MSU Wild

Students walk between classes Tuesday at Montana State University.

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Campuses in the Montana University System are planning to continue with in-person learning for the spring semester, with ongoing efforts to help students’ mental health through the extended winter break.

University system administrators celebrated the efforts of student and staff to complete in-person learning while outlining what January would look like during Thursday’s virtual Board of Regents meeting.

“Our plan is to have a spring semester that looks more or less like the fall semester,” said Brock Tessman, deputy commissioner of academic, research and student affairs at the Office of the Commissioner of Higher Education, during the meeting.

He said the Healthy Montana University System task force looks at the environment daily and will continue to adjust and adapt its guidelines to campuses throughout the state.

“The spring semester is daunting to look at based on what we see in the state right now,” Tessman said.

COVID-19 cases throughout the state have continued to rise. On Thursday, the Montana Department of Public Health reported 1,236 new cases with 482 hospitalizations. The state has 20,780 active cases.

Gallatin County reported a record-breaking 349 new cases on Sunday, the first time the county had exceeded 300 cases in a single day. On Thursday, the health department reported 111 new cases, with 24 current hospitalizations. There are 935 active cases in the county.

Last week, Montana State University reported 265 new cases, a 37% increase over the previous week. A total of 990 cases have been reported at MSU since Aug. 1.

Throughout the meeting, the regents and university system administrators spoke highly of the universities’ and students’ efforts to complete the fall semester in-person.

Tessman said while there had been some “heartburn and heartache” during the fall semester, “it was absolutely the best decision to come back to in-person learning.” He added it was also the right decision to end before Thanksgiving break.

He said the mental health and wellness of its students has been a focus of the task force since the pandemic began.

“It’s not the only concern but something that has become more visible and more urgent as the pandemic has worn on,” he told the board.

He said the university system is working to make sure students and employees have access to mental health care; to bolster mental health resources with government funding; to create a streamlined referral service that would allow people to connect with local or virtual resources; and to help students and employees suffering through mental health challenges while in quarantine or isolation.

With classes ending the day before Thanksgiving, Tessman said the university system is also aware students might experience more mental health challenges through the extended winter break.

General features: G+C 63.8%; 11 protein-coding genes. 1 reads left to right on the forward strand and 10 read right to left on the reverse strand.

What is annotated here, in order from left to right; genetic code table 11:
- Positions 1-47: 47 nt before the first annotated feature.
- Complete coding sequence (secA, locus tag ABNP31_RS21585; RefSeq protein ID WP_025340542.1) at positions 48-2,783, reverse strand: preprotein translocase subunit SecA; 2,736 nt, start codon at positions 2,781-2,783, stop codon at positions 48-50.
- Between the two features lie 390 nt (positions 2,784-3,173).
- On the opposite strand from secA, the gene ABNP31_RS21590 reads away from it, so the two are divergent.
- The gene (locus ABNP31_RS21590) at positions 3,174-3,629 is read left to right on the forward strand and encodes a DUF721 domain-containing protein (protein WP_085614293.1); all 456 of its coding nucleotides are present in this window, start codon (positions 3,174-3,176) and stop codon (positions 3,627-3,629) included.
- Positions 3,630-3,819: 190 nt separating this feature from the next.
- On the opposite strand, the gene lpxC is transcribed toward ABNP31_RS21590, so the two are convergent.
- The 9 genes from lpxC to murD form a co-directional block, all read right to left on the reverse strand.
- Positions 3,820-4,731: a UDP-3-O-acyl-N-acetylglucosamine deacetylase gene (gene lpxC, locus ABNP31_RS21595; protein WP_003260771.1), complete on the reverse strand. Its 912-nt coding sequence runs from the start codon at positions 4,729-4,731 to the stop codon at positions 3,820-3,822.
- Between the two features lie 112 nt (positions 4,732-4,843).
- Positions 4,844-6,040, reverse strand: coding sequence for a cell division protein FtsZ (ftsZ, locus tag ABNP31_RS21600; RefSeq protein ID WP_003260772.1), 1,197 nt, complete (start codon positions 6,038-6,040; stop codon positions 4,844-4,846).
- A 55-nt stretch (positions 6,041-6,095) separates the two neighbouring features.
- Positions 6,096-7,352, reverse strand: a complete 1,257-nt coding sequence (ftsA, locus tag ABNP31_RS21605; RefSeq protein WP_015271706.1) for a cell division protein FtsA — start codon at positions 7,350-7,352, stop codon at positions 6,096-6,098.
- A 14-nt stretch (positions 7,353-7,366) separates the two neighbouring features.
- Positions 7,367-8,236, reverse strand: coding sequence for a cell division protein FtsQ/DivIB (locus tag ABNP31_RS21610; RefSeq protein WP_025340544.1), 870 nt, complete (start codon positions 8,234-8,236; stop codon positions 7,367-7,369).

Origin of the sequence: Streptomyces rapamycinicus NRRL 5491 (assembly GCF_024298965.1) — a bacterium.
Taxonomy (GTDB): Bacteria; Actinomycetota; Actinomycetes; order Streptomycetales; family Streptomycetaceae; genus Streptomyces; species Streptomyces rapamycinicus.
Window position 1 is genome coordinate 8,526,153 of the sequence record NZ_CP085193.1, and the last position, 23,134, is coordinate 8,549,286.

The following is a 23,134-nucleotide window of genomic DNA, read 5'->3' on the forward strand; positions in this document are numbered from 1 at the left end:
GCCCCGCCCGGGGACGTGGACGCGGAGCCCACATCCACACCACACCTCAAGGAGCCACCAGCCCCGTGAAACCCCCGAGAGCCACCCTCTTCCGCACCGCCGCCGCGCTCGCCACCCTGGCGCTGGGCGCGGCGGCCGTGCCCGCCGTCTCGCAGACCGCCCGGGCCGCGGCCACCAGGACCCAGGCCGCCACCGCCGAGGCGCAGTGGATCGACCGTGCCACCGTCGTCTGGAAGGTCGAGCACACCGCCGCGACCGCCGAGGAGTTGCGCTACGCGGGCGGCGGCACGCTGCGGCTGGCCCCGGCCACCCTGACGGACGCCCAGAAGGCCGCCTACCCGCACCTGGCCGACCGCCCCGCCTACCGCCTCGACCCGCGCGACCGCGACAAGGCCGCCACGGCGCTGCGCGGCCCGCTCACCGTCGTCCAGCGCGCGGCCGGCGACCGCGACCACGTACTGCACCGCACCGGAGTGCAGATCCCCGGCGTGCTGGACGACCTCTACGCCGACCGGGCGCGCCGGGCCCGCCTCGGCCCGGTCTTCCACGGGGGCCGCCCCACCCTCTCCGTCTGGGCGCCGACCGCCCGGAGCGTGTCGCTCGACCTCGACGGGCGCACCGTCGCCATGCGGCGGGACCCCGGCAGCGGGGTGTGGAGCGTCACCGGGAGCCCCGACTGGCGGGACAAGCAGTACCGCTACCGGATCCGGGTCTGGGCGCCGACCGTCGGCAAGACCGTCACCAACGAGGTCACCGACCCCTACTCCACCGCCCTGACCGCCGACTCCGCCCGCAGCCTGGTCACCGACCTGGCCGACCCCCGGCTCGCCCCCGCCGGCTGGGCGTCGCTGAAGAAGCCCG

He said they were pulling best practices from individual student affairs offices, including ways to develop communication plans with students over winter break. One campus has also created a peer-to-peer contact system and plans to conduct check-ins during the break.

“The break is a bit longer and we are conscious of that,” Tessman said.

Clayton Christian, the commissioner of higher education, said every day students get to spend on campus is a valuable day. With campuses a week away from the end of the fall semester, he said it spoke volumes to the work of students, faculty and staff.

“Campuses have mirrored the communities we’re in,” said Christian, referring to the rate of the virus at campuses compared to spread in their respective areas.

Regents and the commissioner also briefly discussed what vaccine distribution would look like. Christian said the university system had a seat at the state’s vaccine task force, but it was still too early to know much. He said they would work to address costs to campuses and students.

The pandemic also continues to impact students’ decisions on whether to apply to higher education, with many opting to hold off.

During the meeting, Scott Lemmon, director of admissions and enrollment strategy, said a national study had found only 47% of high school seniors had applied to colleges. He said 90% of those delaying applications are holding off because of fear and anxiety they have around the pandemic.

Lemmon said the more transparency and certainty universities could provide students the better.

Tessman said the university system would continue to work with the campus task forces to refine and update their guidelines as public health information continues to change.

“This is not the time for victory laps but for reflection,” he said.

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Liz Weber can be reached at lweber@dailychronicle.com or 582-2633.